First Year Focus

Matt Dyson Civil (Roman) Law Video

Dr Matthew Dyson

Civil (Roman) Law I

Roman Law is the only Law subject to have been taught at Cambridge since the Faculty of Law was founded over 700 years ago.

The Romans had the first truly advanced legal system, developing rules and techniques which continue in use today. There are four particular reasons why the study of Roman Law is so useful.

First, it is an excellent opportunity to grasp an entire legal system in a short space of time. Nowadays it is difficult for a lawyer to master more than one area of law, be it Tort, Criminal Law or Contract Law as each has become so complex and intricate. However, in the private law of Rome you can see how a legal system functions organically and thus you can prime the rest of your study of English law.

Second, French, German, Italian and a vast number of other legal systems keep alive many of the Roman legal rules and principles: studying Roman Law gives us a basis for exploring them.

Third, modern legal systems take a lot from the way Roman lawyers reasoned. In particular, they use Roman legal methods to unpick some of the difficult problems that we face today.

Fourth, we learn context, to see the law at any particular moment as living and breathing within society, culture and history.

Further resources » Sample supervision sheet

Stelios Tofaris Tort Law Video

Dr Stelios Tofaris

Tort Law

The Law of Tort is the law that relates to civil wrongdoing, where one person might have a right to sue another person, usually for financial compensation, in the civil courts.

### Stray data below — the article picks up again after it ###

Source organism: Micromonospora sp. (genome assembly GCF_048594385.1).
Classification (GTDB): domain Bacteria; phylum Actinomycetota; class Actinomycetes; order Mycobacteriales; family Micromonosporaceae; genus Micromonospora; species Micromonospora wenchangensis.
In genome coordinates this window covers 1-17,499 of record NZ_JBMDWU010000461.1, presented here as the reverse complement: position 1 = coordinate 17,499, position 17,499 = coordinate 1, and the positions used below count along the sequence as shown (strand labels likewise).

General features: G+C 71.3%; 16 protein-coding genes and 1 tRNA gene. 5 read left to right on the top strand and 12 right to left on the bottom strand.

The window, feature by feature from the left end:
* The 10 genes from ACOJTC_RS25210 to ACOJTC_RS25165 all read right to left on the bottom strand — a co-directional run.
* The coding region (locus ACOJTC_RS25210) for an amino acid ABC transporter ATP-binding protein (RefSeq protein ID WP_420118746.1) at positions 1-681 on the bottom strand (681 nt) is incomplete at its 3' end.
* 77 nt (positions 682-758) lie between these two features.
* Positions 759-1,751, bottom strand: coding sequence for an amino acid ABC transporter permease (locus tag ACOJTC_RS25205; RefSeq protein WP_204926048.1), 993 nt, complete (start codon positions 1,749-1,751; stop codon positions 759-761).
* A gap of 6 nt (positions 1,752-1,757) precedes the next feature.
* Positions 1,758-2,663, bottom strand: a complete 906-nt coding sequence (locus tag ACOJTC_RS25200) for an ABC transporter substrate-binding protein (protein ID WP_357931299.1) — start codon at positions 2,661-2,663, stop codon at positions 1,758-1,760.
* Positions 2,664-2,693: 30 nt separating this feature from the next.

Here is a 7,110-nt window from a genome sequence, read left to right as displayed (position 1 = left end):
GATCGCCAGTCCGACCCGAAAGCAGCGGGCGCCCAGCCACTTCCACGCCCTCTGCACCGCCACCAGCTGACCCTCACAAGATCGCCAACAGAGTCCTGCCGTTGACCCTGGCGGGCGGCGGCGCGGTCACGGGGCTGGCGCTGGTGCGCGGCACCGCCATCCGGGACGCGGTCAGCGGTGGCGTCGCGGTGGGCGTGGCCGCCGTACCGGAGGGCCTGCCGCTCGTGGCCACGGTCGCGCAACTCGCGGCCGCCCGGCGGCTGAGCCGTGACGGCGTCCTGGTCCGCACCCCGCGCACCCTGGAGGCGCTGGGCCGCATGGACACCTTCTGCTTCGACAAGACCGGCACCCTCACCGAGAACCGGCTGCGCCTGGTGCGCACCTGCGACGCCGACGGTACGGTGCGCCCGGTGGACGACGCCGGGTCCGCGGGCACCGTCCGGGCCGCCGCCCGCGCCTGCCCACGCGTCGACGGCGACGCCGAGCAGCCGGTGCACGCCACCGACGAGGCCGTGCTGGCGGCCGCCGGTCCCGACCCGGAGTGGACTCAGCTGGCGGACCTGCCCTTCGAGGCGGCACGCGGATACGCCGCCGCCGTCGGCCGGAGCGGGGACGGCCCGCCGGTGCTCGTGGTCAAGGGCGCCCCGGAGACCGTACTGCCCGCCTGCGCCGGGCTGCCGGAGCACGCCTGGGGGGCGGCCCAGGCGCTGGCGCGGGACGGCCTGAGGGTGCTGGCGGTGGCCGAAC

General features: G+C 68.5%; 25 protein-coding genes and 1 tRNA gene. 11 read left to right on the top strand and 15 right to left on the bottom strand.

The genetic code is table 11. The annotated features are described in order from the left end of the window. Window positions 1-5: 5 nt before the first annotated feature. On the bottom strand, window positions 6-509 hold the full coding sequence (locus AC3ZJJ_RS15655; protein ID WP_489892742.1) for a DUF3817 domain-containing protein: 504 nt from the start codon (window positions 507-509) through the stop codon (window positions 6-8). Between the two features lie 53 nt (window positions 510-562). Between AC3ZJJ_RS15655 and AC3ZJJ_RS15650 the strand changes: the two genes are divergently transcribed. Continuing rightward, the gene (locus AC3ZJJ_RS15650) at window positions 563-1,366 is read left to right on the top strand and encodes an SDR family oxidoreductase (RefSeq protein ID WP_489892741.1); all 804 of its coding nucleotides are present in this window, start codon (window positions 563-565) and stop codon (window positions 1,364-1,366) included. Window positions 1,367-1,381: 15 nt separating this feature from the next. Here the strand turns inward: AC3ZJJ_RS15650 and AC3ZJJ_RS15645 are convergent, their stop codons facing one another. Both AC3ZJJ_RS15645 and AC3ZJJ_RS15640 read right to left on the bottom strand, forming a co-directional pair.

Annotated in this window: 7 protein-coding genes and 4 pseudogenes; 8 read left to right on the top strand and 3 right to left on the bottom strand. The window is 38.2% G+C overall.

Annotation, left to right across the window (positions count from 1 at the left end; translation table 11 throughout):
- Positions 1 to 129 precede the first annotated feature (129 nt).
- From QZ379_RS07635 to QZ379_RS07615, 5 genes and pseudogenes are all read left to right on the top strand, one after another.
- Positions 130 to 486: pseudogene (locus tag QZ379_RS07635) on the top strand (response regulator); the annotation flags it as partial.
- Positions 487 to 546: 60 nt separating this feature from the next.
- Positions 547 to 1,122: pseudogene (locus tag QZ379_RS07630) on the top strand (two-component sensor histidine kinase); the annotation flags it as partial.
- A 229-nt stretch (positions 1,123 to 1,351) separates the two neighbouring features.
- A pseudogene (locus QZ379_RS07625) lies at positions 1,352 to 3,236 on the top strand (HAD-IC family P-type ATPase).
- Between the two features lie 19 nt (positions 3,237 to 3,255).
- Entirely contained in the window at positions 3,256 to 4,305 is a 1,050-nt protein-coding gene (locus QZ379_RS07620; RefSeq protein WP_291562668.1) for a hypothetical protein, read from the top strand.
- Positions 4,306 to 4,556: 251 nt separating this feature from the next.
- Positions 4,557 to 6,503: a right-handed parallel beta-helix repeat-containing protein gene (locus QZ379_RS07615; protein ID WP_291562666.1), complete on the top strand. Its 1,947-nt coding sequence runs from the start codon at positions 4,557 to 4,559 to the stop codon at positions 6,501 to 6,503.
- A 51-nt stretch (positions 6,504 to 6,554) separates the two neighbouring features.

A particular focus of our course is the law of negligence, which imposes a wide-ranging duty on all members of society to take 'reasonable care' not to cause harm to persons whom we might foresee are likely to be affected by our actions.

Other topics studied in the course include the duties owed by occupiers of land to visitors, the obligations not to harm the reputation of others through spoken and written words (the tort of defamation) and the emerging duty to respect the privacy of other citizens.

Tort is a dynamic, developing area of law that requires us to engage in debates about when, and to what extent, the law should intervene to protect certain rights and how the law mediates between the conflicting rights of citizens (eg one person's right to play cricket versus another person's right not to be hit on the head by a cricket ball - a real case example!).

In this course we discuss how these issues can be resolved through rules that meet the standards of clarity, certainty and predictability that we expect from the law.

Further resources » Sample supervision sheet

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